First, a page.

The Fall of Rome

Dan Toler’s Relevant History

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The Fall of Rome: A deep-dive in 3 parts

How did the Roman Empire fall?

The long-time listeners of The History Voyager Podcast will know that I have an appreciation for the study of History. History, I have come to see is not a noun.

History is something you make. You have to decide what history is and what history is not. You have to decide if new historical trends are applicable on a case-by-case basis. Another important thing to do is to remove what historians call “presentism”, or the tendency to graft modern mores, customs, costumes, and modern-seeming or modern-looking people into movies and television. We can see this with popular movies and television.

Hulu’s The Great an has Afro-English, American, and a white English cast for example. It has so many inaccuracies that it actually has chosen, I think correctly, to run towards the inaccuracies. Choosing to ham up the show as a conscious choice. I also think this is a wise choice given that a comedy about Catherine the Great’s rise to power would not play well to modern audiences if it were historically accurate. Why shouldn’t the most diverse and globally conscious generation be represented on screen? I don’t speak modern Russian, let alone a medieval dialect of Russian. It is show business after all. The Great is a good show. It’s fun and funny. Let it happen, I say! Any presentism in the show is essentially harmless, and I would argue that it is needed. In entertainment, presentism, is a useful tool for engagement.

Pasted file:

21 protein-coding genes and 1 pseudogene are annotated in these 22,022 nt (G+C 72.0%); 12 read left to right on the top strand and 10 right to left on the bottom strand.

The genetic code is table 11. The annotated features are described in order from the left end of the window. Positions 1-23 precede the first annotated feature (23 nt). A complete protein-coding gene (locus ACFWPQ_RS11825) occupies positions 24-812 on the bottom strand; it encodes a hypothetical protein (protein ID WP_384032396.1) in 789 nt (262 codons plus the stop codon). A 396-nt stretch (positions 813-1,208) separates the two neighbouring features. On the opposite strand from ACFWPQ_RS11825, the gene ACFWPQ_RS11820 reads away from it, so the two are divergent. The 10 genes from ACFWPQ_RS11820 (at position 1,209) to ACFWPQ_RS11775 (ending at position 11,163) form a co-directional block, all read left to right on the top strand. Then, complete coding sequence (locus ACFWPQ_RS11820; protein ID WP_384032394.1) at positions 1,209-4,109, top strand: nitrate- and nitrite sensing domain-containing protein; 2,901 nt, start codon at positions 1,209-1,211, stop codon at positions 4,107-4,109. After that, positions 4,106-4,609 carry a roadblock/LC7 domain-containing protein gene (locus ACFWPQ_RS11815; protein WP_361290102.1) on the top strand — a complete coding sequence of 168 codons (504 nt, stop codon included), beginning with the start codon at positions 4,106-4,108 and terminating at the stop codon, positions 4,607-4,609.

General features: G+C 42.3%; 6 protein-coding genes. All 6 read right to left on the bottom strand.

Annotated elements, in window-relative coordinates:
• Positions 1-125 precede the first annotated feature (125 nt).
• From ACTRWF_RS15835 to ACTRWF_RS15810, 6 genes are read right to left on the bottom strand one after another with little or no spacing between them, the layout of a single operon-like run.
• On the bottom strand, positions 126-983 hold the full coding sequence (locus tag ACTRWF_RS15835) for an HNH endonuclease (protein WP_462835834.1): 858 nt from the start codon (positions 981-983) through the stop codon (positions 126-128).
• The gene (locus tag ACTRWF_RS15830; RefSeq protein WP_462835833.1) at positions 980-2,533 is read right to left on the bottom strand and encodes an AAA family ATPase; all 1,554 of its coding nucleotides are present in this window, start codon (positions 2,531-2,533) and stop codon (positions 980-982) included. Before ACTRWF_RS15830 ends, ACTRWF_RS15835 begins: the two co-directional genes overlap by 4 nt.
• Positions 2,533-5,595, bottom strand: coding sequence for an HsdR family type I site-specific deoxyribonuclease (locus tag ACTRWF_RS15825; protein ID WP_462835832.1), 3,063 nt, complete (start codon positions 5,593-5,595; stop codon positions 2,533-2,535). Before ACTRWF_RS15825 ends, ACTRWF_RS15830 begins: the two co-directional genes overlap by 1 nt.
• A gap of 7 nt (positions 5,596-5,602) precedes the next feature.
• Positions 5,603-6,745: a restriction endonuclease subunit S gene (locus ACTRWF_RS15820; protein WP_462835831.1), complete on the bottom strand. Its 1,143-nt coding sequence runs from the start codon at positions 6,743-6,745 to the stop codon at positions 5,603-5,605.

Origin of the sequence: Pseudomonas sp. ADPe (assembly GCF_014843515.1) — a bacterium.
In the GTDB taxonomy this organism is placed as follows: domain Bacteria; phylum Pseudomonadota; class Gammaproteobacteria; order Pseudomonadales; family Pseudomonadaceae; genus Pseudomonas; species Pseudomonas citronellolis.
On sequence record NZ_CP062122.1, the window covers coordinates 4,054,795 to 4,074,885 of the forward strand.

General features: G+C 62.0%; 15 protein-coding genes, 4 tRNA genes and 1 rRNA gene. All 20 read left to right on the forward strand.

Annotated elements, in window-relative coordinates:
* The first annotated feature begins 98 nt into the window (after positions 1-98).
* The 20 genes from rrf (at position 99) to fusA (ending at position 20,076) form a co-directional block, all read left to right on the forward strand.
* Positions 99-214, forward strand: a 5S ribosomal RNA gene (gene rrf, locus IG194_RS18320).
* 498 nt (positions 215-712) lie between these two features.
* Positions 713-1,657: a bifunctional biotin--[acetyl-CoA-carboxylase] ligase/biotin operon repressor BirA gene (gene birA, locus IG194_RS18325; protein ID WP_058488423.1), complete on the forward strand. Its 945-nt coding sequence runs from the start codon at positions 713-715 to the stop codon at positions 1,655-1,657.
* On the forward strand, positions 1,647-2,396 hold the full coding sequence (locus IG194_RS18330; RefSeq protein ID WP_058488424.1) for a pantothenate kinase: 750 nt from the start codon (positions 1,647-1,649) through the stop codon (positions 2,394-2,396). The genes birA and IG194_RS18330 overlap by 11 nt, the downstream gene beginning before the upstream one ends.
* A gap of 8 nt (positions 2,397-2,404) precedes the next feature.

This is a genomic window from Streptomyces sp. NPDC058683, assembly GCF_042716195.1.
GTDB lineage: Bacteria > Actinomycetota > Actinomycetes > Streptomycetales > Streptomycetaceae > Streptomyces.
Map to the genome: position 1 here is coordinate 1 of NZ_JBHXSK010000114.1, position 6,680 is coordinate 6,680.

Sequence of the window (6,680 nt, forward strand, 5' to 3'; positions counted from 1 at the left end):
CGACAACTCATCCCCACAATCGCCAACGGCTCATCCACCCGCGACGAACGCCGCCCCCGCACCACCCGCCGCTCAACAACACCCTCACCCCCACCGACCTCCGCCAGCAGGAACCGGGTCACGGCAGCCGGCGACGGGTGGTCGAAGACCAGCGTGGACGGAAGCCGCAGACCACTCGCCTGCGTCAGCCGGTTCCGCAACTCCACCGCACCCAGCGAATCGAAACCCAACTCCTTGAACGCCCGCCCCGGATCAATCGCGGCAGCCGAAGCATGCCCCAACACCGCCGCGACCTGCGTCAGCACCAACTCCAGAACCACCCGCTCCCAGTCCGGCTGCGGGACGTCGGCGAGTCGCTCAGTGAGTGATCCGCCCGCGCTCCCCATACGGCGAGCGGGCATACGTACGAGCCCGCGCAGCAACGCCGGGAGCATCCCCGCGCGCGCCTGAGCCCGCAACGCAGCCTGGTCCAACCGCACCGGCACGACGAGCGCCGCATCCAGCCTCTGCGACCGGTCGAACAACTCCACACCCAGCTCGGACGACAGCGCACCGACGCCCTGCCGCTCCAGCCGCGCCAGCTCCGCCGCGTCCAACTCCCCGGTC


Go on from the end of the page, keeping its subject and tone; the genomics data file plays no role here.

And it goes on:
A multi-lingual, multi-racial, and multi-cultural audience wants to see themselves represented on screens large and small. A show like The Great can be dangerous. Dangerous because it can almost subconsciously bleed into the discourse as well as wider perceptions of society.

I think we are beginning to see a similar type setup around the discourse of the fall of the Roman Empire.

History is a Verb.

THE FALL OF THE ROMAN EMPIRE has also been dramatically reappraised using the lens of historical and environmental forces. Fascinating studies have been done around an increase in volcanic activity, tree-ring growth, and other environmental factors on the Italian peninsula. There are also very intriguing studies done about a gradual morphing into a much more fractured sphere of cultural influences across what we today call Europe. Historians can very easily fall into the trap of a gradual process which brought a much more Germanic-flavor to a vast empire, but which nothing truly changed.